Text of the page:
U.S. Deputy Marshal Bass Reeves is one of the most legendary lawmen ever, and he might soon have his own museum in Green Country.
City leaders in Muskogee are trying to create a spot to highlight the first African-American U.S. deputy marshal west of the Mississippi.
Reeves arrested more than 3,000 felons in his day and Muskogee leaders say it's past time for people to truly appreciate Reeves' life and his career in the Indian Territory.
Bass Reeves was known for doing whatever it took to track down outlaws and they were terrified of his reputation of being fast with a gun and fearless.
Even though Bass Reeves was born as a slave, he escaped to the Indian Territory in the 1860s where he was later commissioned by a federal judge to be a deputy U.S. Marshal in charge of 75,000 square miles, in mostly what's now Oklahoma and Arkansas.
He killed 14 outlaws and arrested more than three thousand wanted criminals, including his own son, who was wanted for murder and his own preacher for selling whiskey.
When he retired in 1907, he became a Muskogee police officer.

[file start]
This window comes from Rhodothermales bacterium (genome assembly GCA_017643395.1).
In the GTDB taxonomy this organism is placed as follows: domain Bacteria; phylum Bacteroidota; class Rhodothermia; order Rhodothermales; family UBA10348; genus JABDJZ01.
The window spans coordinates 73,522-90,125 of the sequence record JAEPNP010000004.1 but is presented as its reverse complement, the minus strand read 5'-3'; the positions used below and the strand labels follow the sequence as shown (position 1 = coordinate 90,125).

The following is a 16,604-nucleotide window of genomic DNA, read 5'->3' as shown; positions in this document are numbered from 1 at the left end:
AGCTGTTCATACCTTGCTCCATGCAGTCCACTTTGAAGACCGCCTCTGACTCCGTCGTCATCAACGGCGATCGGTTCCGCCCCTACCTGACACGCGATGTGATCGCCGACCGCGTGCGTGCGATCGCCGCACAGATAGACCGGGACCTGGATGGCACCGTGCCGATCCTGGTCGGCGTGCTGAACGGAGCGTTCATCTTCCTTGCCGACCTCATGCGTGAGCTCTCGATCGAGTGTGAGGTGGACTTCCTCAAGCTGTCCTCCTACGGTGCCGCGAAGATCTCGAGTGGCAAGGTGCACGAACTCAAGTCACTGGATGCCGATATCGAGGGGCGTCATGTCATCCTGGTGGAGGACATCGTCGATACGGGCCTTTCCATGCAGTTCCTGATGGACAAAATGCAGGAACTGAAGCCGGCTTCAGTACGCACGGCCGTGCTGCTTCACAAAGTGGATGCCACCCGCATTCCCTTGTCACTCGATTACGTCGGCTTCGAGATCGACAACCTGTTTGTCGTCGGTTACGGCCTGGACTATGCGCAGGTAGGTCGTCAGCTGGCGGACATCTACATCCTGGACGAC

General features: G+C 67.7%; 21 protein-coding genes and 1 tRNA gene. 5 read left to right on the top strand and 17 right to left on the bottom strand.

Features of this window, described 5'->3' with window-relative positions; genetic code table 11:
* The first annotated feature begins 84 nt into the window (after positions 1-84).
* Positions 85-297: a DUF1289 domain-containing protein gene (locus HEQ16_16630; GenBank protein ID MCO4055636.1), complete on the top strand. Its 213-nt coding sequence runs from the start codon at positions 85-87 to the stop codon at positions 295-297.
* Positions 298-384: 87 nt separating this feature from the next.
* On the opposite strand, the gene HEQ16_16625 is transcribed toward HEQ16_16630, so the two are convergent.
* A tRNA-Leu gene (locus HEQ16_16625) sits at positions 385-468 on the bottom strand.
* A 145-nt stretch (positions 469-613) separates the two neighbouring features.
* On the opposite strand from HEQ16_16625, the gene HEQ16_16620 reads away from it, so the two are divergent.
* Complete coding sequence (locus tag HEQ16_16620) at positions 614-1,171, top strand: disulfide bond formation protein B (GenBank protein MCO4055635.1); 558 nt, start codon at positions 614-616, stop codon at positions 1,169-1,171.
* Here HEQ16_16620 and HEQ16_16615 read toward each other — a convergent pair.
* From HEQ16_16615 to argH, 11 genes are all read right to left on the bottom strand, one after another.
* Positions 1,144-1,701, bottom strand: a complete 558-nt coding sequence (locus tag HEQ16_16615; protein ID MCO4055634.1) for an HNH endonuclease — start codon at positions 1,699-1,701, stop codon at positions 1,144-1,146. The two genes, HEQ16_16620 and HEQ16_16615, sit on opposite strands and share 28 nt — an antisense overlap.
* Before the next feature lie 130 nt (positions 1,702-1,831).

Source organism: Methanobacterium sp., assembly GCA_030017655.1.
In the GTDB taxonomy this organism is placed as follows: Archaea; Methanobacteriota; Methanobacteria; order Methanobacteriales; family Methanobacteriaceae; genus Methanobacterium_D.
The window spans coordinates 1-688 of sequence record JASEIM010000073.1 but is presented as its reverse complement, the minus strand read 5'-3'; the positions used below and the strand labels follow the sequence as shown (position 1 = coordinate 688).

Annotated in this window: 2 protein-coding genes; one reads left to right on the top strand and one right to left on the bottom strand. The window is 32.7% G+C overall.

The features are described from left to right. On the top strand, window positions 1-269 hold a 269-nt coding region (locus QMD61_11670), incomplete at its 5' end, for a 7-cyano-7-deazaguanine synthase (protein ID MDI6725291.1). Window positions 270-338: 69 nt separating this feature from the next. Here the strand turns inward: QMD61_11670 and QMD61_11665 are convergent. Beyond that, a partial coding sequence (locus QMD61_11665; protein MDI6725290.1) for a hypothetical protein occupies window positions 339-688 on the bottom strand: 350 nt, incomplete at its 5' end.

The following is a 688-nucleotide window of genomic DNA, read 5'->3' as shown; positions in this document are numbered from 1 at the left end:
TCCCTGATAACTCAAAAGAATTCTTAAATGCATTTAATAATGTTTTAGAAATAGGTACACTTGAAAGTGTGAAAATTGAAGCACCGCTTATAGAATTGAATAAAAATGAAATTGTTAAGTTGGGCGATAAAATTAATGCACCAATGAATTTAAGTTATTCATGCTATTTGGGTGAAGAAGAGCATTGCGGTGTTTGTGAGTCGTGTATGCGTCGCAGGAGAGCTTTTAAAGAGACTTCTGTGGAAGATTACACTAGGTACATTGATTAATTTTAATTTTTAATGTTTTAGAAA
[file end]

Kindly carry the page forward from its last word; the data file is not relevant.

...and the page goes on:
"He is a Muskogee icon," Muskogee City Councilor Marlon Coleman said. "As an African-American, being a marshal at the time he was a marshal, that's ironic in itself."
Coleman is spearheading an effort to build a 'Bass Reeves African-American History Museum.' Reeves has his own national museum in Arkansas and has been the inspiration for comics, films, and shows, including the tv series, The Lone Ranger.
"I think that he deserves the recognition that he should get in the area that he actually managed," Coleman said.
City leaders say this recognition for reeves, is long overdue.
"The fact that the light is finally being shone on him the way that it should have been years and years ago is really great," Muskogee Tourism Director Justin O'Neal said.
City leaders are still in early talks and are working to decide what a Bass Reeves museum would look like. O'Neal says the city, and region could benefit from helping people learn about the legendary lawman.
"We're sitting on a gold mine of tourism possibilities," O'Neal said.